By Georges Budagu Makoko, Publisher

...my prayers and hopes are that the new year will bring good health, prosperity, and protection to everyone in Maine

-Georges Budagu Makoko


As we reflect on the end of 2023 and the beginning of 2024, my prayers and hopes are that the new year will bring good health, prosperity, and protection to everyone in Maine – and that it will be a better year than 2023, which was marked by the October 25 violent rampage in Lewiston that resulted in the deaths of 18 people in just a few hours. The massacre devastated our state, further wounded the whole nation, and left behind horrible traces of trauma that will remain with people for many years to come.

Also, different immigrant communities experienced incredible loss this past year. Some of the losses were due to tragic accidents, or sudden and unexpected illnesses. I spoke recently with Bakhita Saabino, the South Sudanese community president, who expressed her deepest sadness over three consecutive losses of key leaders of her community, including the recent tragic death of Lado Ladoka, an important leader who did so much for the Maine community at large. During these difficult times, we all need to support one another, Saabino said. Mutual community support is all that can help us each endure the pain of such devastating losses.

I also visited with Dr. Jovin Bayingana, who was a doctor in Rwanda, and now works in healthcare in Maine. He remarked on the recent sudden deaths of different members of the immigrant community here in Maine, saying that some deaths, which could appear sudden, might be the result of a long-term, underlying medical condition that went unnoticed due to lack of awareness, or of appropriate access to health screening and prevention.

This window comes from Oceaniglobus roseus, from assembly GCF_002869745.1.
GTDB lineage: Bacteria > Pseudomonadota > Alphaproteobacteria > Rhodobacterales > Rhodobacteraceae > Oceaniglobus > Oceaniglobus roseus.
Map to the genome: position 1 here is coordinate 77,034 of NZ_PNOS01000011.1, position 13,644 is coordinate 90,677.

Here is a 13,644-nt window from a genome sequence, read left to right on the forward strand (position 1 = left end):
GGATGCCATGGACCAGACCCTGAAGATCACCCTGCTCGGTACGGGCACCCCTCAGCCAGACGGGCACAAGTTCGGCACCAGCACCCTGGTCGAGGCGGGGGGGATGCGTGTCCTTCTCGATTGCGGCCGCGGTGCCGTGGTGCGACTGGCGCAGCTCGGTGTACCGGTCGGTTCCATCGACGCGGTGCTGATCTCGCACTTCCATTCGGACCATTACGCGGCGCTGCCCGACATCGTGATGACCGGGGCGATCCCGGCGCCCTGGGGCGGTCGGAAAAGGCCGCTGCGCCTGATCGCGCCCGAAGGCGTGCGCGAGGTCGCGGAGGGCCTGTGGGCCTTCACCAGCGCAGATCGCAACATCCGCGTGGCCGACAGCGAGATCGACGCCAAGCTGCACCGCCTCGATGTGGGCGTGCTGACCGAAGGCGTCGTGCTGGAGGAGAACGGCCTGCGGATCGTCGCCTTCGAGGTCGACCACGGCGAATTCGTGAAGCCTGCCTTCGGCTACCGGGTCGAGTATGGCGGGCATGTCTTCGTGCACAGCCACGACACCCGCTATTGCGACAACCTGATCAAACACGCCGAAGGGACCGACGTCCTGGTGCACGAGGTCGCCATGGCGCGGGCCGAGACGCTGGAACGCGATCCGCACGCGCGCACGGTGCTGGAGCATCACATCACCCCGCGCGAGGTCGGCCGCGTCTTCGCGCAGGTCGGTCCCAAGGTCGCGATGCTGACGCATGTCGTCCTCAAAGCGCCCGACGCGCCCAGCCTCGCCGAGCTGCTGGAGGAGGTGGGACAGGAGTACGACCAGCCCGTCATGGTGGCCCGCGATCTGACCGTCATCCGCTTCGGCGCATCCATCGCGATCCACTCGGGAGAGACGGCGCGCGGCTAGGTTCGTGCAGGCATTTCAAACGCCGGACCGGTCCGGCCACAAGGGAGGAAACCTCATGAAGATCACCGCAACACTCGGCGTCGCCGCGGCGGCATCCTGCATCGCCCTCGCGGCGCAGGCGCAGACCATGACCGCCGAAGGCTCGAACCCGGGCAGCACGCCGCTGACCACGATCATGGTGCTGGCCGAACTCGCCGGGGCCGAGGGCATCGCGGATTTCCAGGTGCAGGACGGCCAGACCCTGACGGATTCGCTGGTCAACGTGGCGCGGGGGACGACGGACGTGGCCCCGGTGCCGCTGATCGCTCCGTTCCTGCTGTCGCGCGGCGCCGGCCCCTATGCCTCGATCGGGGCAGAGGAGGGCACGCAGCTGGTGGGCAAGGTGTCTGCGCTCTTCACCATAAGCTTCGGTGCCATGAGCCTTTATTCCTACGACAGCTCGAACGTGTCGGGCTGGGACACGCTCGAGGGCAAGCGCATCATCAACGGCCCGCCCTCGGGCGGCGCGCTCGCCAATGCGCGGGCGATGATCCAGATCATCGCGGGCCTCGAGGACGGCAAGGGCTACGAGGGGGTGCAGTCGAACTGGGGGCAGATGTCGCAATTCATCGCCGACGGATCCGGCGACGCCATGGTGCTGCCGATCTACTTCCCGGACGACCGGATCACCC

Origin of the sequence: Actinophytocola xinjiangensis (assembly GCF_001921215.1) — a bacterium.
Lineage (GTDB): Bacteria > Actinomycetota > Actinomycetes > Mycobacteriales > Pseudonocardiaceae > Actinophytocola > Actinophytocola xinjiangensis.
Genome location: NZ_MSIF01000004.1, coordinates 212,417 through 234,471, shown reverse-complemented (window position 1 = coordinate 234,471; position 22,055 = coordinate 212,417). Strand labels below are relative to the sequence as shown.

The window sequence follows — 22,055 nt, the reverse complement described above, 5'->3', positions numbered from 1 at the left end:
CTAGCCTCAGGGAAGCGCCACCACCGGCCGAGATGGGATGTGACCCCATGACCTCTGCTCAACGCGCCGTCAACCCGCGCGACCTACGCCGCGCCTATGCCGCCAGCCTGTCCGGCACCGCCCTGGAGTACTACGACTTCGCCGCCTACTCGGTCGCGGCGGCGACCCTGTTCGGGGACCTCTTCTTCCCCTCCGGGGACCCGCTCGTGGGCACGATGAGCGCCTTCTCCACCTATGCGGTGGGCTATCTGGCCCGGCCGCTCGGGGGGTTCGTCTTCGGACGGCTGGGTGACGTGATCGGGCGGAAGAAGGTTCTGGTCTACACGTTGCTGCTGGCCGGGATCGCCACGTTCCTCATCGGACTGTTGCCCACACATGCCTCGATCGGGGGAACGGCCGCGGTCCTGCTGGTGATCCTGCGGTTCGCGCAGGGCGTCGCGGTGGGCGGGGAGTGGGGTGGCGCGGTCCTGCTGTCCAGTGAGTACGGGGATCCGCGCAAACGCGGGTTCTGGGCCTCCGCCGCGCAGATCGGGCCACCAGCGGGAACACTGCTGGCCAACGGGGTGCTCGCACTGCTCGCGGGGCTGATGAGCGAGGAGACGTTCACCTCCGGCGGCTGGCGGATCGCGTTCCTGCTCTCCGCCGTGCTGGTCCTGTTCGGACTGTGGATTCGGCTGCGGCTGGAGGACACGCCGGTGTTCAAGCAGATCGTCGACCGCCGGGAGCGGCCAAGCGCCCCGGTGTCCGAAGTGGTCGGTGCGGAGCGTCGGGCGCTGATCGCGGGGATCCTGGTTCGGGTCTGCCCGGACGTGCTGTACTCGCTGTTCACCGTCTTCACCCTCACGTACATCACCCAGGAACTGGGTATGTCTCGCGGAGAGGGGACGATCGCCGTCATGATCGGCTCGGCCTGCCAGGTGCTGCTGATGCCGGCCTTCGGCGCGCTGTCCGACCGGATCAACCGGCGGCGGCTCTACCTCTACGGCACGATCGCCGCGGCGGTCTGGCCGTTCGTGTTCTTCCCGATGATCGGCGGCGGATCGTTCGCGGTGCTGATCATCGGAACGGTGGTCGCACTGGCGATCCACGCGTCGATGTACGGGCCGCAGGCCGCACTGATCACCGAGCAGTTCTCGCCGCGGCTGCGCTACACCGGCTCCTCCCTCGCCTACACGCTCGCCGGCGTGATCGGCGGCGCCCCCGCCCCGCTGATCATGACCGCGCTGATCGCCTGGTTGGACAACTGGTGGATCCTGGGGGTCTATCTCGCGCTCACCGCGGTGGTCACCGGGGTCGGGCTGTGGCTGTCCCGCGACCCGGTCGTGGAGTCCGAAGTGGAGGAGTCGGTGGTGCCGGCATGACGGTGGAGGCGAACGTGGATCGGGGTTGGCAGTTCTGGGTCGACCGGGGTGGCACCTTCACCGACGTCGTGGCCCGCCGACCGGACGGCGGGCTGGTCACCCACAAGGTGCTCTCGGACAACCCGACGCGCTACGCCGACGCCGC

Dr. Bayingana said that healthcare illiteracy and inadequate access to care are serious issues. For example, many immigrant community members do not know that people can be predisposed to certain diseases by genetics. They also do not know that risks can be exacerbated by environmental or lifestyle factors. Further, many immigrants have no access to their historical family medical backgrounds.

Immigrants need help accessing health screening services so they can be educated in preventative measures, but at present, adult asylum seekers over age 21 – and not pregnant – are not eligible for MaineCare, and can only access urgent care. Others may not know where to get health screenings, or how to pay for them.

My hope is that more healthcare organizations will reach out and engage the immigrant community, helping people understand the importance of regularly seeking medical attention, and that this year the Legislature will extend MaineCare access to adult asylum seekers. In life there are so many things that we have no control over – but one thing we can all do is help others take care of their health. Otherwise, we can expect to experience more preventable losses in the years to come.

May 2024 bring peace, stability, and good health to all, and may we develop an ever-stronger mutual support system in Maine as the pillar that will help support us all through dark, tragic times.